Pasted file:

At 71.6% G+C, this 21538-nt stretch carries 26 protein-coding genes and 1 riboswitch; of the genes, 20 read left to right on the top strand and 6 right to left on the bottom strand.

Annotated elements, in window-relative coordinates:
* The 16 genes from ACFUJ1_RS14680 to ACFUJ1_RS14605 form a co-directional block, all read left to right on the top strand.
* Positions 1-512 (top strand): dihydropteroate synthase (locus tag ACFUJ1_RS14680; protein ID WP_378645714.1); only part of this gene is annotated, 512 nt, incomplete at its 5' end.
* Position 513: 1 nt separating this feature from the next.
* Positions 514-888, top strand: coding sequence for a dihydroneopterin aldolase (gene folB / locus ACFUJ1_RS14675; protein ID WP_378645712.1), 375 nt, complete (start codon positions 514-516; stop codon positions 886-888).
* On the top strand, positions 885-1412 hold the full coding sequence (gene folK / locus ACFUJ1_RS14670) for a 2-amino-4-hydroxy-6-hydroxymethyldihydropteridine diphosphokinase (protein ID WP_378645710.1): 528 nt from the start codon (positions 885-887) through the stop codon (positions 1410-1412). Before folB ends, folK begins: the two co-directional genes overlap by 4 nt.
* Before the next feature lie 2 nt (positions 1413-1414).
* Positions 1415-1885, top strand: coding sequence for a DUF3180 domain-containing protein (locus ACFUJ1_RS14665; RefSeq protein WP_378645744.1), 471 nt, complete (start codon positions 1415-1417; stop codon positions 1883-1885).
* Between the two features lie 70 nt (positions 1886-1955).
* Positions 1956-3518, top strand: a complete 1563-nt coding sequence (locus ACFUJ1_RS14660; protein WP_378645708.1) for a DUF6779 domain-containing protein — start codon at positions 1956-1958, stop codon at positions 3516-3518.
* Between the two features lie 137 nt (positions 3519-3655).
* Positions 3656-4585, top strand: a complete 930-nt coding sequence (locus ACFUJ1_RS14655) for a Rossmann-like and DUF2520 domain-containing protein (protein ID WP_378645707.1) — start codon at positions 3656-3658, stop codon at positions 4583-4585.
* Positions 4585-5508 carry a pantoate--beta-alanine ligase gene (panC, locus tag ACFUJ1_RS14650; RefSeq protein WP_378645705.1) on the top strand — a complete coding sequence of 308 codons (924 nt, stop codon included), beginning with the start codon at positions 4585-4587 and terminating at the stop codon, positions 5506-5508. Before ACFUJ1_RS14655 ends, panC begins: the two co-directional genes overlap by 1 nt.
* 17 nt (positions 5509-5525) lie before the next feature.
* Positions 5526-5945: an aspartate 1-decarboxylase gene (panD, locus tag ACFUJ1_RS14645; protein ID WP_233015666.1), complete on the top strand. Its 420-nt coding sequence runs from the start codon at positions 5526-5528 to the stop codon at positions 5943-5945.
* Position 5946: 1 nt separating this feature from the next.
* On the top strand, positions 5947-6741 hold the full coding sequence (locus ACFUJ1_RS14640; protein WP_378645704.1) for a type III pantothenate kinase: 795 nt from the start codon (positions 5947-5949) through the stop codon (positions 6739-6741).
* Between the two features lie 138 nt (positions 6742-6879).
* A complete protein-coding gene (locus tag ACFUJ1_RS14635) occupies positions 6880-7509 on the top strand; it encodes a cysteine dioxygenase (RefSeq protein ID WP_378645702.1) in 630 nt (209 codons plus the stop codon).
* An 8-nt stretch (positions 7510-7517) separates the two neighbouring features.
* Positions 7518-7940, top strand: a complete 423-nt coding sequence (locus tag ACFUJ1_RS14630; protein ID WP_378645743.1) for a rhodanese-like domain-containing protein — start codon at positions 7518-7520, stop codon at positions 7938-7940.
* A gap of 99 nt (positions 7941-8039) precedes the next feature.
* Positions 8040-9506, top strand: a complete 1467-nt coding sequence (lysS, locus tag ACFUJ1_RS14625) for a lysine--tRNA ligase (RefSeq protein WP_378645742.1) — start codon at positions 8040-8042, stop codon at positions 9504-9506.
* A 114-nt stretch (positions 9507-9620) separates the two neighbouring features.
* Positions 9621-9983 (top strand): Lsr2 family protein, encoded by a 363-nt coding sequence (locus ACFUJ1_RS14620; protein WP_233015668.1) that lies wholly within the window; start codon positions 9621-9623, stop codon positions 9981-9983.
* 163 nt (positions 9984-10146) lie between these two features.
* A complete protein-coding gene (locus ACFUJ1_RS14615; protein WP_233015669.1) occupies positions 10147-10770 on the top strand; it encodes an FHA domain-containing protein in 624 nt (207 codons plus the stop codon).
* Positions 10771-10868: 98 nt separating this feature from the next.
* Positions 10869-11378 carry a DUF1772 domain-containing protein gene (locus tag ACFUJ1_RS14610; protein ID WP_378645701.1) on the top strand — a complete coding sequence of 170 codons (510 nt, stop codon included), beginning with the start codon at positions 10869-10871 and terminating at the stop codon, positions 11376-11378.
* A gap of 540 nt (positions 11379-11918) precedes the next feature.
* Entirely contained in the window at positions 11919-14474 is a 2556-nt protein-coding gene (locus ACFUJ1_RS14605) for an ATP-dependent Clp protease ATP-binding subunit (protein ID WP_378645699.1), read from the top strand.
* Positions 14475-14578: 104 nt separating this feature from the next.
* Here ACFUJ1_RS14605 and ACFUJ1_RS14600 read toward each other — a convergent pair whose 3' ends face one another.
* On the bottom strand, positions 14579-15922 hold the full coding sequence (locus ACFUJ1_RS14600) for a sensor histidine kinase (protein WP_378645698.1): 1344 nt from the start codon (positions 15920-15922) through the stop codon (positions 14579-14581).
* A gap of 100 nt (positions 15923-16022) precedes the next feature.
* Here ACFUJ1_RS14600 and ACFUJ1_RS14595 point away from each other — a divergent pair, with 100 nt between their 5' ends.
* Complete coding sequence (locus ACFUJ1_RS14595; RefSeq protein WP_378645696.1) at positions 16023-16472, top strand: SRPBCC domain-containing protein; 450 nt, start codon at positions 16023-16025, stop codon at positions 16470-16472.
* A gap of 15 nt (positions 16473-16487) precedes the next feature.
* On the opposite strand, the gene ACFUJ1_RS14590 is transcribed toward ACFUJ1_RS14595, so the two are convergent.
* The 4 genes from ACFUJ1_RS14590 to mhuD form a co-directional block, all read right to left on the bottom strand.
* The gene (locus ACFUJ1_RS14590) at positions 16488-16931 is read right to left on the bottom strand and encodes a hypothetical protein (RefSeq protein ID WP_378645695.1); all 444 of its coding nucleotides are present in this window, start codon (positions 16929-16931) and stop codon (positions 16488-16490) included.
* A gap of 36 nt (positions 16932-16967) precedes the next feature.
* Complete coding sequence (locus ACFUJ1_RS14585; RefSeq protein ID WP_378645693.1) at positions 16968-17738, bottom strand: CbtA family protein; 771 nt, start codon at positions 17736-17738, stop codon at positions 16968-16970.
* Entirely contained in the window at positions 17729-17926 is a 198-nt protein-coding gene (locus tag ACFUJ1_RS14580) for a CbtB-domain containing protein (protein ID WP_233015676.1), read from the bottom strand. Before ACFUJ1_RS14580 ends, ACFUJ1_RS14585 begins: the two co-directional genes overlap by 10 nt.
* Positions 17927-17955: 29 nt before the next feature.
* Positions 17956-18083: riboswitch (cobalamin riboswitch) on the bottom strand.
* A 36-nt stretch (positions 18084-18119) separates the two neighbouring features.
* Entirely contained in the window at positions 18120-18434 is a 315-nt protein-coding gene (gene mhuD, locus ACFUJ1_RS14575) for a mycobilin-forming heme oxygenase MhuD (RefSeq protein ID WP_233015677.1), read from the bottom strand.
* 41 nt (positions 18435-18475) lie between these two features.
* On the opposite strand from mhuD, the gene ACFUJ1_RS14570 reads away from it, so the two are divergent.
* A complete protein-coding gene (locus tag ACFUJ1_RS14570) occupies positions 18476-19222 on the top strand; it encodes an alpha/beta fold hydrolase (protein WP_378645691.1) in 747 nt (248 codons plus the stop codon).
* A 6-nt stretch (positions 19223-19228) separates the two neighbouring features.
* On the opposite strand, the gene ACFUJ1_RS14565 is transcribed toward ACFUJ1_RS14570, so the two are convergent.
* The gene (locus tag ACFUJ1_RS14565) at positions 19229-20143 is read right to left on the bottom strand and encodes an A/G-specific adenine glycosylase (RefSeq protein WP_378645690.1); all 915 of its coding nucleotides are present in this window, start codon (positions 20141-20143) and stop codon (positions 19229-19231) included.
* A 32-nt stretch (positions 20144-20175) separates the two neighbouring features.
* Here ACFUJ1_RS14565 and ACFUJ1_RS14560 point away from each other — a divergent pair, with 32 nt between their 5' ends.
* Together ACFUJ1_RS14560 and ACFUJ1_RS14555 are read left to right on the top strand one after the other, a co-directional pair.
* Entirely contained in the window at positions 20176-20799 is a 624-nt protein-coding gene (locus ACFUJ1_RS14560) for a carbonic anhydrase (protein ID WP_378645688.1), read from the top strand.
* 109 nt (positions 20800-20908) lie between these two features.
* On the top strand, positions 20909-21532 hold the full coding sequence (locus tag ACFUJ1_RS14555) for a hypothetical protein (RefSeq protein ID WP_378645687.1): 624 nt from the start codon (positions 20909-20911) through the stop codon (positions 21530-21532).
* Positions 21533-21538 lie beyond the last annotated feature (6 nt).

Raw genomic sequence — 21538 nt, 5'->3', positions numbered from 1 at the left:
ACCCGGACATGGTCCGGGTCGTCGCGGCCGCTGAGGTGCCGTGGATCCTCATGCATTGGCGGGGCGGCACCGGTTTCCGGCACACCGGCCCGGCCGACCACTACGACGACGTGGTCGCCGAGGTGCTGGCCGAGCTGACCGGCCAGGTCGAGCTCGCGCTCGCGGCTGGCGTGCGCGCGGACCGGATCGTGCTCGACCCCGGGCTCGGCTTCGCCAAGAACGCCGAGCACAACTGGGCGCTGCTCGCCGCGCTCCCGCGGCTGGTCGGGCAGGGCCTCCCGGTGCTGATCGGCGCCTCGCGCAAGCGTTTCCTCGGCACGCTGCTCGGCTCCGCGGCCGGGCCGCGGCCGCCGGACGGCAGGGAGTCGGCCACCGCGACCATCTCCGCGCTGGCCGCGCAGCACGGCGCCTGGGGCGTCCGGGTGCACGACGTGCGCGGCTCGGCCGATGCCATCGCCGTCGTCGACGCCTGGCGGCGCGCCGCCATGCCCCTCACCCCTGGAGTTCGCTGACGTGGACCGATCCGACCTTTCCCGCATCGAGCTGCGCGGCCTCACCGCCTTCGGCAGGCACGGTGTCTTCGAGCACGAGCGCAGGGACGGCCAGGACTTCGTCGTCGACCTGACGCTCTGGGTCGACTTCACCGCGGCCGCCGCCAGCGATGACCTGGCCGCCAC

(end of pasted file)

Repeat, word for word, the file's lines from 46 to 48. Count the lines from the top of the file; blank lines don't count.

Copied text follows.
* Positions 17927-17955: 29 nt before the next feature.
* Positions 17956-18083: riboswitch (cobalamin riboswitch) on the bottom strand.
* A 36-nt stretch (positions 18084-18119) separates the two neighbouring features.